Finally, when writing try to show a clear identity and personality, while remaining professional. Try and telegraph why you are interesting and a better PhD candidate than other applicants.

What to avoid in an academic cover letter

The cover letter will accompany the CV, and therefore should not repeat anything on it. You should refer to information but not reiterate it.

You should also avoid listing all of your achievements, experience etc. It is better to focus on the best aspects of your application.

There should be no statements presented without evidence. A PhD supervisor will see through this straight away.

Also, an ideal cover letter should avoid offering too much information. This includes technical information, jargon and abbreviations. Focus on being clear and concise instead.

Lastly, you should avoid any vagueness, arrogance / boasting, and negativity. And make sure there are no typos or grammatical mistakes.

Formatting

The formatting rules for an academic covering letter are very similar to those for a CV. Ensure there is correct spelling and grammar throughout, use consistent and clear font, and get the tone right – this should be enthusiastic and assertive without arrogance.

Organisation

An academic cover letter should have a beginning, middle and end.

The introduction should explain who you are, what you are applying for and how you started this application (i.e. where you heard about the PhD project, or if you have previously met the supervisor). You can also give a brief background about yourself and your research interests.

The main body should cover your skills and achievements as a counterpart to the CV. This should present your convincing argument as to why you should be accepted for a PhD position. You can also present your ideas for your future research.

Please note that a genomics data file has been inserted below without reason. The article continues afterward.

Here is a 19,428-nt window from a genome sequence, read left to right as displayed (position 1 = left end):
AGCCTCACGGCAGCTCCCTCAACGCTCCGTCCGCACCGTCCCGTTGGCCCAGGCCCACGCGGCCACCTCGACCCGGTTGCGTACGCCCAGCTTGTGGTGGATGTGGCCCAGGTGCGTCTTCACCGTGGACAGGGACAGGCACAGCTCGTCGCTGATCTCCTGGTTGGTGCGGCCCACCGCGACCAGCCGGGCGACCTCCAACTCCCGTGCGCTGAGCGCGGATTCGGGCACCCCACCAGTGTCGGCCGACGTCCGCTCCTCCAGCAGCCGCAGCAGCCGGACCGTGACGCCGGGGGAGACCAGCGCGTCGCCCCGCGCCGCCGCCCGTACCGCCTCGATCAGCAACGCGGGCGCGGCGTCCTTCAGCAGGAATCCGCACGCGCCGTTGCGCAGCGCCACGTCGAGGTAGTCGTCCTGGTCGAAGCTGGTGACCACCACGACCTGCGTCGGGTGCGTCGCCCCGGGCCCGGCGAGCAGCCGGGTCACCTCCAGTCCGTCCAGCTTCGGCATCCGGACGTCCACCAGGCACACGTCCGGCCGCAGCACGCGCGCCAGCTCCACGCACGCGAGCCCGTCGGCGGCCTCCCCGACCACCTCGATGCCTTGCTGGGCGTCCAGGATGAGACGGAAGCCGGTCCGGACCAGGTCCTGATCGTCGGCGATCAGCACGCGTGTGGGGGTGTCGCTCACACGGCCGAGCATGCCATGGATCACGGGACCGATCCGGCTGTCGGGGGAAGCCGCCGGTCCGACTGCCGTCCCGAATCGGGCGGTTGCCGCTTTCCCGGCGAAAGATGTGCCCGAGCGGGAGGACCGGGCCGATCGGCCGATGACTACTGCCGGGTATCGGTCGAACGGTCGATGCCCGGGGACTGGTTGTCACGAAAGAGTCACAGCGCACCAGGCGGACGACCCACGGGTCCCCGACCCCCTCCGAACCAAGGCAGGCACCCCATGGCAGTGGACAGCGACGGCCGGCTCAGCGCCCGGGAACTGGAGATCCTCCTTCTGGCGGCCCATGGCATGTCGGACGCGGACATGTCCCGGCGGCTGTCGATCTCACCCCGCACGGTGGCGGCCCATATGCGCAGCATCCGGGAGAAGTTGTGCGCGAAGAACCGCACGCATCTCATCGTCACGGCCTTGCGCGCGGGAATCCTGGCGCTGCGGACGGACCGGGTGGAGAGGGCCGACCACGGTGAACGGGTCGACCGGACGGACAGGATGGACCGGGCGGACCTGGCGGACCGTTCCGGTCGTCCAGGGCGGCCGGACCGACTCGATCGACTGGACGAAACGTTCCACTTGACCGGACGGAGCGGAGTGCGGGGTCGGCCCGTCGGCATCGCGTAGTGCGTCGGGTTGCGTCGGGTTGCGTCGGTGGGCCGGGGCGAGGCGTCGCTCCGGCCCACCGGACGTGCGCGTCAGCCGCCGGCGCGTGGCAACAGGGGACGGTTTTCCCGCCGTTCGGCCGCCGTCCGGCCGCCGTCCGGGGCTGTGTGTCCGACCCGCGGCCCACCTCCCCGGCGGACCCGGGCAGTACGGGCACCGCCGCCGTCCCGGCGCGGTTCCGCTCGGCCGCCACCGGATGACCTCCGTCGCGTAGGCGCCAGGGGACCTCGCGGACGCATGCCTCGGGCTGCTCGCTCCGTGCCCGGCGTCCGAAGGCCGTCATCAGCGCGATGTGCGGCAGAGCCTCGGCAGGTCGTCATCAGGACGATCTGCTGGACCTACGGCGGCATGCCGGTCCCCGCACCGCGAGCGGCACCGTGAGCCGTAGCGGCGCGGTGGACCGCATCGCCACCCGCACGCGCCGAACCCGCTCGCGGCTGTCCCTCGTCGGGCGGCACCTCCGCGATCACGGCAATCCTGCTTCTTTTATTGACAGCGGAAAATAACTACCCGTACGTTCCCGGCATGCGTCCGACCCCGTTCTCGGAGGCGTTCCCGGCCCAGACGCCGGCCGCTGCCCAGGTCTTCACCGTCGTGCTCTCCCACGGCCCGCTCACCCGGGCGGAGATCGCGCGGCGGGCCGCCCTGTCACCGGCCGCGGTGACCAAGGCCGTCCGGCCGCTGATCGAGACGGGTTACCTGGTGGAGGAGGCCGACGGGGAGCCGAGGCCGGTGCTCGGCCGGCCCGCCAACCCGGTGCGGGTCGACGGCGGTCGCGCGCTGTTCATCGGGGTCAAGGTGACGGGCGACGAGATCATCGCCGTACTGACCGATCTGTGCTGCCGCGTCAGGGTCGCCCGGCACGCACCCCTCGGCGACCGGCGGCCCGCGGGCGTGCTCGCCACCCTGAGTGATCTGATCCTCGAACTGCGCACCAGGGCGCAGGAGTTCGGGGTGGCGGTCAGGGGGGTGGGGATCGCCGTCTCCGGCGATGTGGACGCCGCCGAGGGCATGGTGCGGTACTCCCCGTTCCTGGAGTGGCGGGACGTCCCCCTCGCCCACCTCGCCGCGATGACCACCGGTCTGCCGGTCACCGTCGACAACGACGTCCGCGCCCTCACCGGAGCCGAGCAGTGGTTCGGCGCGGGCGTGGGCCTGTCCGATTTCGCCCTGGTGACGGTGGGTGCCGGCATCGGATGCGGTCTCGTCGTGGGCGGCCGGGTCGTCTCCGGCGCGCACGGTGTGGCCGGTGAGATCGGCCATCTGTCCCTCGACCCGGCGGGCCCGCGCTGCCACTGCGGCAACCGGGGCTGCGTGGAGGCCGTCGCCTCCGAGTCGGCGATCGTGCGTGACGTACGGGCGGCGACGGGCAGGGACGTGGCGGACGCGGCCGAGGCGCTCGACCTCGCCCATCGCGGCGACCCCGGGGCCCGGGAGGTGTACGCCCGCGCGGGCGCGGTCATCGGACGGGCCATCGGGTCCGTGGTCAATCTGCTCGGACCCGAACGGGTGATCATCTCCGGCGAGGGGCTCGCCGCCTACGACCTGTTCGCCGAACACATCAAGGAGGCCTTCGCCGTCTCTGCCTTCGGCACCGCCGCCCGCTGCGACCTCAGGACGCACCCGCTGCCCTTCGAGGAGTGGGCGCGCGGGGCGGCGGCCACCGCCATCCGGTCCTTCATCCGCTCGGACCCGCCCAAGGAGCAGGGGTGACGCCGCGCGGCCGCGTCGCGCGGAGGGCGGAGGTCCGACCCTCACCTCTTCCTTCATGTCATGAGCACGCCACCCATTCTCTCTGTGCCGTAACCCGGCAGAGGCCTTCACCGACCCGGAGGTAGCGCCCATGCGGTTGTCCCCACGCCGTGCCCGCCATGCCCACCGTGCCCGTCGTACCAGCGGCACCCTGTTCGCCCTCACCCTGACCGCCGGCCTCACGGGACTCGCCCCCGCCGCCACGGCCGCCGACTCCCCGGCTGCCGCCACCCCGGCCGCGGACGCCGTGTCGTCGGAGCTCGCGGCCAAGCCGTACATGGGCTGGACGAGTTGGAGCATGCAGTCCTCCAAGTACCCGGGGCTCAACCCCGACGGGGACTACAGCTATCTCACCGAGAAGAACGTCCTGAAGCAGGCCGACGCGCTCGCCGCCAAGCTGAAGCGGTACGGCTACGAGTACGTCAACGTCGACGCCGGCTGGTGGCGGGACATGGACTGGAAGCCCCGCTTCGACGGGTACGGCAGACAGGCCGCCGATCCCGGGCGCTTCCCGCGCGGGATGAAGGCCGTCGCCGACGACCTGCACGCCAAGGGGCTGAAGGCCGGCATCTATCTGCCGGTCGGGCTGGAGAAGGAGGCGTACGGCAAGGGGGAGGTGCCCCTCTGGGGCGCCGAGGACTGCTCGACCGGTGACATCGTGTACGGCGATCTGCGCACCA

Finally, the conclusion should explain why you want to study the PhD project and why you are a perfect fit. It should summarise your application as a whole. It can end with a respectful request to take the application further, such as an interview.

How should I address an academic cover letter?

A cover letter should be addressed to a named person i.e. “Dear Professor Smith”. For a PhD application, this will usually be the PhD supervisor, but may be a specific person in charge of recruitment.

If you are still unsure who to address the cover letter to, it should be directed to the Head of Department.

Check that you have the correct title for the addressee.

How long should an academic cover letter be?

For a PhD application, an academic cover letter should be approximately one A4 page in length (around 500 words). If necessary, it can be a little longer but should not be longer than two pages.

How should I end an academic cover letter?

Because the cover letter should be addressed to a named individual, it should be signed off with either “Yours sincerely” or “Kind regards”. Prior to this, it may be worth adding a polite prompt to reply, such as “I look forward to hearing from you”.

Last updated 31/10/2018